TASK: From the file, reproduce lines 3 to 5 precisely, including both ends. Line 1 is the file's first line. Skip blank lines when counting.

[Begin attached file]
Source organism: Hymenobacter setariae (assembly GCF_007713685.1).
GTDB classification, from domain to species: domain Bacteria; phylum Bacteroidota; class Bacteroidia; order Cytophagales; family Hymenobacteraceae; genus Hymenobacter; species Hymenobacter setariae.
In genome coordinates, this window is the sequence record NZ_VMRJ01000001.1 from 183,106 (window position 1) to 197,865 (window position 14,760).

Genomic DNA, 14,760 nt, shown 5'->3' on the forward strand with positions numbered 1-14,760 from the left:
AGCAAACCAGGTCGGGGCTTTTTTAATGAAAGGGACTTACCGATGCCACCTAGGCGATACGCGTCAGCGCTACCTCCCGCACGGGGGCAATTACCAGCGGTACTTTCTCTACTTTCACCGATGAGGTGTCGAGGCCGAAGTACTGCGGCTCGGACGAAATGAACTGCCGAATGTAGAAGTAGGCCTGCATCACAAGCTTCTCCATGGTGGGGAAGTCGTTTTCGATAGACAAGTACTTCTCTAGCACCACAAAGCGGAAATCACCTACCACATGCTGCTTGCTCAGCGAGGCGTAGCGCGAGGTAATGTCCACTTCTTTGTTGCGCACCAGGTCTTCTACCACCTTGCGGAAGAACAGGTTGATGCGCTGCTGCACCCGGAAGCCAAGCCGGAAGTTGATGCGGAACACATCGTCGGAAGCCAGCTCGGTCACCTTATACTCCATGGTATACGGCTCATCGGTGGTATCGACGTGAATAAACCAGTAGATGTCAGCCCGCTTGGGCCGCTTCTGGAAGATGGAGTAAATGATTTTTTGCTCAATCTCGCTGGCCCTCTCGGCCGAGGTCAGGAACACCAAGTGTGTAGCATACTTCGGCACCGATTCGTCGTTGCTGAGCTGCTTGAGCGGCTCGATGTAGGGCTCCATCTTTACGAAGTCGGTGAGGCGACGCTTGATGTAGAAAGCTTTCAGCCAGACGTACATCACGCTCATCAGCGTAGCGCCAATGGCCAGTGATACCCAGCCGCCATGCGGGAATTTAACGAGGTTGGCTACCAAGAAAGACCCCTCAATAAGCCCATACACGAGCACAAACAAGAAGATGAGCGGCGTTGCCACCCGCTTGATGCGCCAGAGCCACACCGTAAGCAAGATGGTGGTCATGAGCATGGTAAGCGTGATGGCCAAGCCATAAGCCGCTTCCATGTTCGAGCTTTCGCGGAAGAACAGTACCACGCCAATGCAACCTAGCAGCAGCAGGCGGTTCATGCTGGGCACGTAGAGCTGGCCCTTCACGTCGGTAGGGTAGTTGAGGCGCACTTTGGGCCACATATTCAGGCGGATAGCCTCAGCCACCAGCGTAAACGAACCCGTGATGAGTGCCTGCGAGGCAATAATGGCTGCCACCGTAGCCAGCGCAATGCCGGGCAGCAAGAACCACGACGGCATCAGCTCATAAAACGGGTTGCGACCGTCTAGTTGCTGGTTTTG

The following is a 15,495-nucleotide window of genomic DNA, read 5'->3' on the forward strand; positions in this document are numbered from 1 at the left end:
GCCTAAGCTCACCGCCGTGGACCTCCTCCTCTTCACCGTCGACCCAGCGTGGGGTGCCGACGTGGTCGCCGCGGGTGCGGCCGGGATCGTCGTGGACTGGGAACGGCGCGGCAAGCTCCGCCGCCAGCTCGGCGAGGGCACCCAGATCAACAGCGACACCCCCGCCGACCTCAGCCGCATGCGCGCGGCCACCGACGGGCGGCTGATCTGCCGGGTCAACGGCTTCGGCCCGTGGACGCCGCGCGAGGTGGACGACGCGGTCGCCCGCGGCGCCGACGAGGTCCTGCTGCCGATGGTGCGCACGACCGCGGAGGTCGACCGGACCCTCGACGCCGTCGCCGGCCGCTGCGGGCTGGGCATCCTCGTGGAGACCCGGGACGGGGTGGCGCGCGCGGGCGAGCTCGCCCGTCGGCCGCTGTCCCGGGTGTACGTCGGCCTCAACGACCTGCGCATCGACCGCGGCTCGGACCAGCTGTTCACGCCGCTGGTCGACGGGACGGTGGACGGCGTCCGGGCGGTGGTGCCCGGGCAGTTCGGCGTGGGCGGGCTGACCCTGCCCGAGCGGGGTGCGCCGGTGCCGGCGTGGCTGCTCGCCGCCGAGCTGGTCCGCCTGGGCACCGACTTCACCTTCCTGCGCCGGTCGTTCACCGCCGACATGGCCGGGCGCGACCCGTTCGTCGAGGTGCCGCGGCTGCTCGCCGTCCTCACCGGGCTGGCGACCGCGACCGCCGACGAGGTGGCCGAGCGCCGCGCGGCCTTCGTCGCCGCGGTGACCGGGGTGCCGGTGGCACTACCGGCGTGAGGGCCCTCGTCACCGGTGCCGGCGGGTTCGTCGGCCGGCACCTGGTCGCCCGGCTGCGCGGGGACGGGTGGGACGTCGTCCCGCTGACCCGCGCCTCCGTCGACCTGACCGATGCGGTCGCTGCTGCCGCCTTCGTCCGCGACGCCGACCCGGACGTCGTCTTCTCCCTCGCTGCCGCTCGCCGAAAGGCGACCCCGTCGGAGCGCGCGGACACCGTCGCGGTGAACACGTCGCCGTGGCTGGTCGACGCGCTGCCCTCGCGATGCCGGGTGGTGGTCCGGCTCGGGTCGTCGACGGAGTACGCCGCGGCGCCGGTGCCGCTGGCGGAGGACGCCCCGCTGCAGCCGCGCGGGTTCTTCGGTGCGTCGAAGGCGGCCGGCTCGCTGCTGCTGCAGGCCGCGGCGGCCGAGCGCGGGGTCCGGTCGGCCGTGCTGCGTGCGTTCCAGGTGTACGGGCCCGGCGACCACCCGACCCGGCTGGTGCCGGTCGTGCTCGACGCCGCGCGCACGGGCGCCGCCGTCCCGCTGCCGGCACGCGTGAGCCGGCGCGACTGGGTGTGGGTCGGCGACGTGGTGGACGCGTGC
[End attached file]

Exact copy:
In genome coordinates, this window is the sequence record NZ_VMRJ01000001.1 from 183,106 (window position 1) to 197,865 (window position 14,760).

Genomic DNA, 14,760 nt, shown 5'->3' on the forward strand with positions numbered 1-14,760 from the left:
AGCAAACCAGGTCGGGGCTTTTTTAATGAAAGGGACTTACCGATGCCACCTAGGCGATACGCGTCAGCGCTACCTCCCGCACGGGGGCAATTACCAGCGGTACTTTCTCTACTTTCACCGATGAGGTGTCGAGGCCGAAGTACTGCGGCTCGGACGAAATGAACTGCCGAATGTAGAAGTAGGCCTGCATCACAAGCTTCTCCATGGTGGGGAAGTCGTTTTCGATAGACAAGTACTTCTCTAGCACCACAAAGCGGAAATCACCTACCACATGCTGCTTGCTCAGCGAGGCGTAGCGCGAGGTAATGTCCACTTCTTTGTTGCGCACCAGGTCTTCTACCACCTTGCGGAAGAACAGGTTGATGCGCTGCTGCACCCGGAAGCCAAGCCGGAAGTTGATGCGGAACACATCGTCGGAAGCCAGCTCGGTCACCTTATACTCCATGGTATACGGCTCATCGGTGGTATCGACGTGAATAAACCAGTAGATGTCAGCCCGCTTGGGCCGCTTCTGGAAGATGGAGTAAATGATTTTTTGCTCAATCTCGCTGGCCCTCTCGGCCGAGGTCAGGAACACCAAGTGTGTAGCATACTTCGGCACCGATTCGTCGTTGCTGAGCTGCTTGAGCGGCTCGATGTAGGGCTCCATCTTTACGAAGTCGGTGAGGCGACGCTTGATGTAGAAAGCTTTCAGCCAGACGTACATCACGCTCATCAGCGTAGCGCCAATGGCCAGTGATACCCAGCCGCCATGCGGGAATTTAACGAGGTTGGCTACCAAGAAAGACCCCTCAATAAGCCCATACACGAGCACAAACAAGAAGATGAGCGGCGTTGCCACCCGCTTGATGCGCCAGAGCCACACCGTAAGCAAGATGGTGGTCATGAGCATGGTAAGCGTGATGGCCAAGCCATAAGCCGCTTCCATGTTCGAGCTTTCGCGGAAGAACAGTACCACGCCAATGCAACCTAGCAGCAGCAGGCGGTTCATGCTGGGCACGTAGAGCTGGCCCTTCACGTCGGTAGGGTAGTTGAGGCGCACTTTGGGCCACATATTCAGGCGGATAGCCTCAGCCACCAGCGTAAACGAACCCGTGATGAGTGCCTGCGAGGCAATAATGGCTGCCACCGTAGCCAGCGCAATGCCGGGCAGCAAGAACCACGACGGCATCAGCTCATAAAACGGGTTGCGACCGTCTAGTTGCTGGTTTTG